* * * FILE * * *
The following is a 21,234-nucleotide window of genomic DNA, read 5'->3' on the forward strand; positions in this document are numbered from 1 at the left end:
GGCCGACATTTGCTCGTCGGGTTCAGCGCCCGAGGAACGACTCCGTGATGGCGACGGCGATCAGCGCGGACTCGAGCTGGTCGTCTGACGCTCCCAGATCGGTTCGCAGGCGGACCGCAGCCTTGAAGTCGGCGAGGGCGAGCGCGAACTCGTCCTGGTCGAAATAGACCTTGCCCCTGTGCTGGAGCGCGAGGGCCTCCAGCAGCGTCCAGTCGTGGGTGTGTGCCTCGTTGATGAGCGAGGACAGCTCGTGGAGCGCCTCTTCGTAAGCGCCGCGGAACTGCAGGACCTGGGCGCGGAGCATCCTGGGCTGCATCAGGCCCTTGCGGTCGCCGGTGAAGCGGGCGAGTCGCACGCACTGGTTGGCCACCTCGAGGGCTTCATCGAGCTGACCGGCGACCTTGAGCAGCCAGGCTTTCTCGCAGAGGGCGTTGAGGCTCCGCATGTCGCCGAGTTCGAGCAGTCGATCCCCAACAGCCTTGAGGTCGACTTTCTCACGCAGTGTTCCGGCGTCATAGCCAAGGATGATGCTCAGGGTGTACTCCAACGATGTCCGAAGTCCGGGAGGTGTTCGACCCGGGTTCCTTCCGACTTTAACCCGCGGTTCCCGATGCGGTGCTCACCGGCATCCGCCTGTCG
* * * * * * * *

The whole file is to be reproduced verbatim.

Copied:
The following is a 21,234-nucleotide window of genomic DNA, read 5'->3' on the forward strand; positions in this document are numbered from 1 at the left end:
GGCCGACATTTGCTCGTCGGGTTCAGCGCCCGAGGAACGACTCCGTGATGGCGACGGCGATCAGCGCGGACTCGAGCTGGTCGTCTGACGCTCCCAGATCGGTTCGCAGGCGGACCGCAGCCTTGAAGTCGGCGAGGGCGAGCGCGAACTCGTCCTGGTCGAAATAGACCTTGCCCCTGTGCTGGAGCGCGAGGGCCTCCAGCAGCGTCCAGTCGTGGGTGTGTGCCTCGTTGATGAGCGAGGACAGCTCGTGGAGCGCCTCTTCGTAAGCGCCGCGGAACTGCAGGACCTGGGCGCGGAGCATCCTGGGCTGCATCAGGCCCTTGCGGTCGCCGGTGAAGCGGGCGAGTCGCACGCACTGGTTGGCCACCTCGAGGGCTTCATCGAGCTGACCGGCGACCTTGAGCAGCCAGGCTTTCTCGCAGAGGGCGTTGAGGCTCCGCATGTCGCCGAGTTCGAGCAGTCGATCCCCAACAGCCTTGAGGTCGACTTTCTCACGCAGTGTTCCGGCGTCATAGCCAAGGATGATGCTCAGGGTGTACTCCAACGATGTCCGAAGTCCGGGAGGTGTTCGACCCGGGTTCCTTCCGACTTTAACCCGCGGTTCCCGATGCGGTGCTCACCGGCATCCGCCTGTCG